A specialty chisel used by a Getaya (Japanese Clog/Sandal Maker). The bevel is sharpened at very low angles for paring the bottoms of the paulownia wood (kiri) geta. These chisels are used between the teeth across the grain. Kiri is an especially soft fast growing hardwood comparable in density to balsa wood. According to the size of the sheath, it should be close to full length.
A pair of Japanese smoothing planes that just came in. Both are 60mm set at softwood angle (8 bu) in Japanese white oak dai. The dai were sequentially cut, as one is labeled 23 and the other 24 in the bed. The left of the blade has marked vertically "青請合" or Blue Receiving Combination. The top has stamped "登銀" read as "too gin". I haven't been able to translate the stamping inside of the gourd mark yet. Both are unused, and still have that new kanna smell.
One of the many types of marking gauges (keshiki). Some are as simple as nails and wood scraps, others have thumbscrews to tighten the beam. This particular type is used to rip thin pieces of clear grained softwood into strips. The curved shape of the bottom allows depth control of the knife while slitting. It is used in a couple of progressive passes. The first pass would score the wood and the second would slit the wood. In thicker woods, the board can be flipped over and scored and slit from both sides.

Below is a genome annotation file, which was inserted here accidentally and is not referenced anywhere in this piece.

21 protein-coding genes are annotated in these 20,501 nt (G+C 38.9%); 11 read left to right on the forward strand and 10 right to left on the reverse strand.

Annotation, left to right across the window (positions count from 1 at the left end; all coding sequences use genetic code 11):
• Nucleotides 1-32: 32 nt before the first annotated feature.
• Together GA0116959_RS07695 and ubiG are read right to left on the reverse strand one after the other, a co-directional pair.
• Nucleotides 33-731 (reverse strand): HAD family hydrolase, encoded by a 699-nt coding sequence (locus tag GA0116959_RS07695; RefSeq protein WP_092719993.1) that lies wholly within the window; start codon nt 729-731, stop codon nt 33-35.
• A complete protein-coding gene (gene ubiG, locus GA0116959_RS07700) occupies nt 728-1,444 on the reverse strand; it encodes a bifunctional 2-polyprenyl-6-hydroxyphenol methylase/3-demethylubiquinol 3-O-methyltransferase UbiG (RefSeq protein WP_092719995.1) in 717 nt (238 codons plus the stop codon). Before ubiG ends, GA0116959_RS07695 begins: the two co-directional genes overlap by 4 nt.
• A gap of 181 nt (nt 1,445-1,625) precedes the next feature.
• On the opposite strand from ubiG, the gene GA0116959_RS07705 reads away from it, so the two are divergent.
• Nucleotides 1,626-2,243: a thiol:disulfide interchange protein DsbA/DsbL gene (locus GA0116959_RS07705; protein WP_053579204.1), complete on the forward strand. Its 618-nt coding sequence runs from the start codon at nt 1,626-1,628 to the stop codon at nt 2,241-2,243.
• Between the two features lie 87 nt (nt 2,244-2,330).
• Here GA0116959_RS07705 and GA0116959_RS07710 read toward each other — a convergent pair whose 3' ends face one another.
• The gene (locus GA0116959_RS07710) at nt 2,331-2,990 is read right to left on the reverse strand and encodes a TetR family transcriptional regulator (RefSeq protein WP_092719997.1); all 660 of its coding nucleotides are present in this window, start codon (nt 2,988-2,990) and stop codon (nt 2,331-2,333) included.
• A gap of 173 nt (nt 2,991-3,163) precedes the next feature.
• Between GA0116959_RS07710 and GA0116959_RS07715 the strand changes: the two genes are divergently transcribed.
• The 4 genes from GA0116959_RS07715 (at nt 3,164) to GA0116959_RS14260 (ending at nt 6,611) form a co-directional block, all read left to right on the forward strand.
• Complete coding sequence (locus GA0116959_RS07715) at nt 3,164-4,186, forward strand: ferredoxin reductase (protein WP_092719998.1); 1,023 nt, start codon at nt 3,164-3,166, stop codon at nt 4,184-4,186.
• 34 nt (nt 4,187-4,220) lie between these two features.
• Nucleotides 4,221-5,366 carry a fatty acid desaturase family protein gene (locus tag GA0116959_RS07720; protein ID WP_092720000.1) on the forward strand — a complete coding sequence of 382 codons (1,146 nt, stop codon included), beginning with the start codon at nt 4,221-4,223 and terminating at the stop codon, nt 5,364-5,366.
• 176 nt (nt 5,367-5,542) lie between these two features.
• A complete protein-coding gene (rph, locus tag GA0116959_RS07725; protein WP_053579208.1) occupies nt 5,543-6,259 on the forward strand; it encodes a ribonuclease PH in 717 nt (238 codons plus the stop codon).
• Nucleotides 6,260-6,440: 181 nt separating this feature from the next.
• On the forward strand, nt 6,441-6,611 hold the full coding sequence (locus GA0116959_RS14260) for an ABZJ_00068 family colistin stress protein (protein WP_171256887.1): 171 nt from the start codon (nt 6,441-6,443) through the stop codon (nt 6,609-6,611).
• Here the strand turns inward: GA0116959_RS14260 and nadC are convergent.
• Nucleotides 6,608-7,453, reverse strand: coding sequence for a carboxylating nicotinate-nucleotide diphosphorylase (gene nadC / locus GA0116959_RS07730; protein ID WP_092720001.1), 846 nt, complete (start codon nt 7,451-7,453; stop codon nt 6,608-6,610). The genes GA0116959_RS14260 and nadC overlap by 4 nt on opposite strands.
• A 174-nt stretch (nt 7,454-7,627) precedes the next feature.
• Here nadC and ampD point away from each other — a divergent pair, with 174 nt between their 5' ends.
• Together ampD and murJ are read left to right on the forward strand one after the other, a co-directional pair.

At one point I ended up with two of these, so I sold this one. I still have the other in the toolbox. Previous owned had sharpened the blade to a slight skew, and I didn't think I would ever have the time to correct the blade (I don't own a mechanical grinder). Seems like they would be handy for rabbets and such. The five uses are: Left Rabbet, Right Rabbet, Left Groove, Right Groove and Smoothing Plane. There was no mei/kao on the plane irons, so maker was unknown. The dai was stamped in sumi, but was not legible. Tsunesaburo is the only blacksmith I am aware of still producing this type of plane.
A nagadai kanna I sold a while back. A very nice tool, one that I sort of regret selling. This is one of the few tools I have had damaged by US Customs during inspection. Box was torn to shreds, and although the sender has always packed up everything exceptionally well, the blades were taken out of the packaging. This is one of the reasons I don't use SAL shipping for nice stuff anymore. (more to come)